“It’s going to be a huge warehouse coming just ten feet away from the property line of my house” said the next speaker, a neighbor who lives immediately to the south of the vacant lot which Safeway proposes to infill.
“I’ll have no privacy anywhere in my backyard.” “The trees are at least 50 feet high right there even though no one has been taking care of the trees for years”, he said of the existing conditions on the lot.
“My opposition is clear.I’m against the removal of the trees and any expansion on the lot next to my house.”
“I really haven’t seen any changes” in the façade design he said of the new plans. “Why not try to make it more residential” on the rear corner?He suggested looking at some of the design of the Trader Joe’s infill at University Avenue and Martin Luther King, Jr. Way.
The Safeway building should be “trying to be in tune a little more with the neighborhood.“I see a corporate look of the building.Nothing has changed.”“This is an invasion of my privacy…when it comes before the Planning Commission I’m hoping the zoning changes won’t be granted.”
Harvey Sureback handed the Committee a petition against tree removal on the property which he said was “up to 200” signatures. “This grove of trees enriches the quality of our lives as well as the attractiveness of our neighborhood.”“My kitchen looks out on the trees.”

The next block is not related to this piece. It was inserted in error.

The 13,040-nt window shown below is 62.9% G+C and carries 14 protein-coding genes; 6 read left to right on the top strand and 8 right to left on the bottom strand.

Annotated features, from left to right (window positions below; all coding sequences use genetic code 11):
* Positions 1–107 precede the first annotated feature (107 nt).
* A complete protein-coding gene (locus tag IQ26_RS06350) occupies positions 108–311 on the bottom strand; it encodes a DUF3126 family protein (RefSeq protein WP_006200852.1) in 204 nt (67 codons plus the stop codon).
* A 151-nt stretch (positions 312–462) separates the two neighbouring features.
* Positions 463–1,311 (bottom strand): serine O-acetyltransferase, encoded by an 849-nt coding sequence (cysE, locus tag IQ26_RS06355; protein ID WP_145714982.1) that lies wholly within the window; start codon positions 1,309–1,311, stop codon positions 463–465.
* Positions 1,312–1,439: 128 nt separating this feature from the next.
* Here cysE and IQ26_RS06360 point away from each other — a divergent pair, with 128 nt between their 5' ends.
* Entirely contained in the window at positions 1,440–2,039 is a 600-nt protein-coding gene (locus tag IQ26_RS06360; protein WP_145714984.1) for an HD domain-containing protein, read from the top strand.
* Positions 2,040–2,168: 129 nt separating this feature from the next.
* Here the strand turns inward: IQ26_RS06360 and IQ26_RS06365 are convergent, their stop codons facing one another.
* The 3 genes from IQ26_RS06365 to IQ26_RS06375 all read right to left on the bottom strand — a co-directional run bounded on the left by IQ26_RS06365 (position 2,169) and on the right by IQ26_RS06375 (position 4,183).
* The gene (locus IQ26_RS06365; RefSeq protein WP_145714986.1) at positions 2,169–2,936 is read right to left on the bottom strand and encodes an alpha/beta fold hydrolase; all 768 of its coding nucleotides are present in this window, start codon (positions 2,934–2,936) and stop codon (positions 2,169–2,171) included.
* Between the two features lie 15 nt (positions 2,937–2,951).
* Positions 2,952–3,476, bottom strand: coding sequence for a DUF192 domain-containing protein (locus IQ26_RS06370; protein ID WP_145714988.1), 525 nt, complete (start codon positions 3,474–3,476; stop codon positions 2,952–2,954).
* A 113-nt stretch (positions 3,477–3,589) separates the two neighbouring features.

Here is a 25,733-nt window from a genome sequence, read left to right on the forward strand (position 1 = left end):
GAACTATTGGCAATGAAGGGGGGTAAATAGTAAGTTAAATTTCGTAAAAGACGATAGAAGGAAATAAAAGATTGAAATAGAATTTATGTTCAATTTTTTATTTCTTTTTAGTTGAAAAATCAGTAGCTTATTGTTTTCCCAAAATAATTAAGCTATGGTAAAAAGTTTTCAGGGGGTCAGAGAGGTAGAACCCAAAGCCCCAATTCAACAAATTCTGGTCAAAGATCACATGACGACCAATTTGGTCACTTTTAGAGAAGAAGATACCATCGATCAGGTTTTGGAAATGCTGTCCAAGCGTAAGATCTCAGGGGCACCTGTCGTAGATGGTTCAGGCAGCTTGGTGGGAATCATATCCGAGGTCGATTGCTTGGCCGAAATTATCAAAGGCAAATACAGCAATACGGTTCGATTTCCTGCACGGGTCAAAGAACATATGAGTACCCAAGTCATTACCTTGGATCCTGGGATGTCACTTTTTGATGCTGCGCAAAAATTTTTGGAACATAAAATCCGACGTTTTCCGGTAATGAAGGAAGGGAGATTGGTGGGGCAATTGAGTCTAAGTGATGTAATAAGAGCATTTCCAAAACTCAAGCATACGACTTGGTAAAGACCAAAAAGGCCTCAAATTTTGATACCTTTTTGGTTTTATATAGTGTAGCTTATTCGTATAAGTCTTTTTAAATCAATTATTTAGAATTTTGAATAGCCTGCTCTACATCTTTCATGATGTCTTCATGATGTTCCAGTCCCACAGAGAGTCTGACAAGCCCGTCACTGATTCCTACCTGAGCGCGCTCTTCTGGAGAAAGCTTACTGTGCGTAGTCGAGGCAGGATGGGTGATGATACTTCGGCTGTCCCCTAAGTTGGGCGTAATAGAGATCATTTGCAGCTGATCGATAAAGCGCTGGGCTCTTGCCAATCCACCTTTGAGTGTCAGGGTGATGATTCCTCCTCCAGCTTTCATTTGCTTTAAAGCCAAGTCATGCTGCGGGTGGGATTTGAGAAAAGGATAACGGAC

“Safeway’s original slogan was ‘Since We’re Neighbors, Let’s Be Friends’,” Sureback said.“I don’t think they’re being very friendly.”Without the trees, “it starts looking like El Cerrito very fast,” he added.
Linda Harris who lives on Henry Street complemented the revised plans in one respect, saying, “it does seem like we have a visual and acoustic shield for the HVAC system” on the roof.“I think it’s better but I don’t know it’s the best.Thank you Safeway for looking to that.”
She asked that the enlarged building include electric service on the Henry Street side so noisy portable generators would not need to be used to operate power washers that periodically clean the exterior.